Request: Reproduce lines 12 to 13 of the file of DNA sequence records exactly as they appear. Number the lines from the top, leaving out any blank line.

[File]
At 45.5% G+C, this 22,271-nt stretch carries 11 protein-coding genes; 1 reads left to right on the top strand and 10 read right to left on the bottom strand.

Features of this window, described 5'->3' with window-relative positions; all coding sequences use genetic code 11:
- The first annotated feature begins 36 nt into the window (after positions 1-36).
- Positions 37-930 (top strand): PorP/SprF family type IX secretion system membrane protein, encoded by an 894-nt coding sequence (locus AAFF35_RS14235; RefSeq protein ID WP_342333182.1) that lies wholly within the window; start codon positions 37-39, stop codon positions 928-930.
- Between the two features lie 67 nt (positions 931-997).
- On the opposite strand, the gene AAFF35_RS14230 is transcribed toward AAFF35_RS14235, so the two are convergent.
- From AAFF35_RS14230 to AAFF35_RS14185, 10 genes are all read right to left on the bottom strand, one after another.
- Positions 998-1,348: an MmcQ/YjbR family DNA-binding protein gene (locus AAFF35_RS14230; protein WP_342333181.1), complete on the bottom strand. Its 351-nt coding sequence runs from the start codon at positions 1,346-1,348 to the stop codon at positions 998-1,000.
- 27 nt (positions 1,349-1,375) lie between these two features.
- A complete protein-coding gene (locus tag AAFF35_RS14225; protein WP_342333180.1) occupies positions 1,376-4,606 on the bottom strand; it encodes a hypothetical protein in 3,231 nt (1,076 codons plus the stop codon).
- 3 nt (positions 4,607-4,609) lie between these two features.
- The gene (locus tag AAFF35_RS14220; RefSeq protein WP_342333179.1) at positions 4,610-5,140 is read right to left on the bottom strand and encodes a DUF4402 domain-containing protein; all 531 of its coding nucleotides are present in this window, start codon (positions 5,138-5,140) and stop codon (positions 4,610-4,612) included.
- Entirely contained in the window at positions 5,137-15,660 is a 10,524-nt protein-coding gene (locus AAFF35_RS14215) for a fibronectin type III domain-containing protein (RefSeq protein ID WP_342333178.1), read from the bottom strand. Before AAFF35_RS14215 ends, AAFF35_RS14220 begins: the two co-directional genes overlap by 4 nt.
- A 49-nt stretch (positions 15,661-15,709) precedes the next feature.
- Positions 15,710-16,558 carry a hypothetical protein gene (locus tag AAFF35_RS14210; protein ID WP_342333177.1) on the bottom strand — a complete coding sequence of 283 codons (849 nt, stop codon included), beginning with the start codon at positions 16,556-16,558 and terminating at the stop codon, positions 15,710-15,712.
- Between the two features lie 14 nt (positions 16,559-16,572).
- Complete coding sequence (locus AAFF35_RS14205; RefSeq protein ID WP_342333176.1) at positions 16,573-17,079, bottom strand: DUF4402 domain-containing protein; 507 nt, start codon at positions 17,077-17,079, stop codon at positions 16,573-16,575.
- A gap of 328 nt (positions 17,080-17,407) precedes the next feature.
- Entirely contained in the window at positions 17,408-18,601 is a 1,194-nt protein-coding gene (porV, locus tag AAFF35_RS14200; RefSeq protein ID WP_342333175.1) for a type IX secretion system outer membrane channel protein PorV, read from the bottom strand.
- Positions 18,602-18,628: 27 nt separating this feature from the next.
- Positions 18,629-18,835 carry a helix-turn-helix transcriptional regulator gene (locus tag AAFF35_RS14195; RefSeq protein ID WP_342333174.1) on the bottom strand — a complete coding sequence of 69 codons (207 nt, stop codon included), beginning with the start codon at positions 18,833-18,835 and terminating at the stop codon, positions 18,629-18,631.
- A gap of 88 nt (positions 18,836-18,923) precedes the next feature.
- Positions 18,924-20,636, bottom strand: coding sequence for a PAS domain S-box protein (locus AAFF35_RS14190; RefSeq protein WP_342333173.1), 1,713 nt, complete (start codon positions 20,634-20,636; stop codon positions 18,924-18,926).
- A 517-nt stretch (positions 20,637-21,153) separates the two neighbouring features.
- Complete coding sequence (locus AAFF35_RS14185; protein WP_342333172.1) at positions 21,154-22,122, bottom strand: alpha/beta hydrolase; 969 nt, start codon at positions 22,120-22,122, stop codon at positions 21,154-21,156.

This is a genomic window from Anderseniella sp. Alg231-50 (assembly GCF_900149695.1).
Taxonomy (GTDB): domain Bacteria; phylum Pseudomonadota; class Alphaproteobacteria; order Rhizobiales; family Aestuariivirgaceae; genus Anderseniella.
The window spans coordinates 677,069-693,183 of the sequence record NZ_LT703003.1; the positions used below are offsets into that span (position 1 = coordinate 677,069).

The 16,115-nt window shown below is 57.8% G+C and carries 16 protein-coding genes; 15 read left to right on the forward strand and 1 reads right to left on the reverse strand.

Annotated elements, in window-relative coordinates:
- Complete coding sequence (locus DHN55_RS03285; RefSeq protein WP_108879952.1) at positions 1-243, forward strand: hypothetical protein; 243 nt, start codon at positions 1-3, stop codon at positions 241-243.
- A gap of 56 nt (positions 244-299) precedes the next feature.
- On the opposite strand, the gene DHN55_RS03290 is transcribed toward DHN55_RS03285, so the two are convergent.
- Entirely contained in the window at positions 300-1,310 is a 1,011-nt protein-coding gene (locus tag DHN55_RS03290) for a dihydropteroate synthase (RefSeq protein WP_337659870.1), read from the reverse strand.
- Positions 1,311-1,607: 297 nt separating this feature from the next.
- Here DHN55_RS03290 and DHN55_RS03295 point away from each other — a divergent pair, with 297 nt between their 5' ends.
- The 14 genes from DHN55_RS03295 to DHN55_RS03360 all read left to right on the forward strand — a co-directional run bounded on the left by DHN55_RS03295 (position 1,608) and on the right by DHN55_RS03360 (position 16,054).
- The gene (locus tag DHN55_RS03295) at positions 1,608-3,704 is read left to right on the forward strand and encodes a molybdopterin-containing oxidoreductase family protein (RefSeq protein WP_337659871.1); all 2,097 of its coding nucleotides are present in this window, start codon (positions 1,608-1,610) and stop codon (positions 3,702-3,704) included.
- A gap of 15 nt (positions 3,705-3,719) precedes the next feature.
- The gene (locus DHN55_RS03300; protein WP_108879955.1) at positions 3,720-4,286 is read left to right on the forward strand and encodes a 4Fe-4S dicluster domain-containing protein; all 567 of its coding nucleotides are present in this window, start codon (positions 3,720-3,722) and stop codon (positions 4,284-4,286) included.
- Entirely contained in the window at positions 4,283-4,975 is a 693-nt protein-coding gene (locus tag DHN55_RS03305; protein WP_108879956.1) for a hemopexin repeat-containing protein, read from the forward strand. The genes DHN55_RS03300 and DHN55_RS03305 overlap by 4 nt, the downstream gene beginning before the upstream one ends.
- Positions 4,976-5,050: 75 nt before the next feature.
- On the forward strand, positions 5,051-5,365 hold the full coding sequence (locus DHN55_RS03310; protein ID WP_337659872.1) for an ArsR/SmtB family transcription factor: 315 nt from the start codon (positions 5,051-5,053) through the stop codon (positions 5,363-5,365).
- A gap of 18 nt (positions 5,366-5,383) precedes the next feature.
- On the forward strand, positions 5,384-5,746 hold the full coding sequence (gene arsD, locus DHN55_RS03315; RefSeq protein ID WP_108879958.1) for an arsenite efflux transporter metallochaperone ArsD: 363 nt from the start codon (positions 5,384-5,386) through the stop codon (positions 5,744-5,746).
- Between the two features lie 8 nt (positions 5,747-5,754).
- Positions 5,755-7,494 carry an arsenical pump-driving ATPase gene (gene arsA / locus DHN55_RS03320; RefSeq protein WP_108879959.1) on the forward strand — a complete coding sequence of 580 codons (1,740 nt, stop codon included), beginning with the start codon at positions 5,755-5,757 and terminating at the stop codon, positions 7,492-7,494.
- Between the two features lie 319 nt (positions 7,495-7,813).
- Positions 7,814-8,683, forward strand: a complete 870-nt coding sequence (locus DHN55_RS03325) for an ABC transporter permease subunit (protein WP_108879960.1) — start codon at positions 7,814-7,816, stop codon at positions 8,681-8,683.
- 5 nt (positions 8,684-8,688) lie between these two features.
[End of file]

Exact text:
- The gene (locus tag AAFF35_RS14220; RefSeq protein WP_342333179.1) at positions 4,610-5,140 is read right to left on the bottom strand and encodes a DUF4402 domain-containing protein; all 531 of its coding nucleotides are present in this window, start codon (positions 5,138-5,140) and stop codon (positions 4,610-4,612) included.
- Entirely contained in the window at positions 5,137-15,660 is a 10,524-nt protein-coding gene (locus AAFF35_RS14215) for a fibronectin type III domain-containing protein (RefSeq protein ID WP_342333178.1), read from the bottom strand. Before AAFF35_RS14215 ends, AAFF35_RS14220 begins: the two co-directional genes overlap by 4 nt.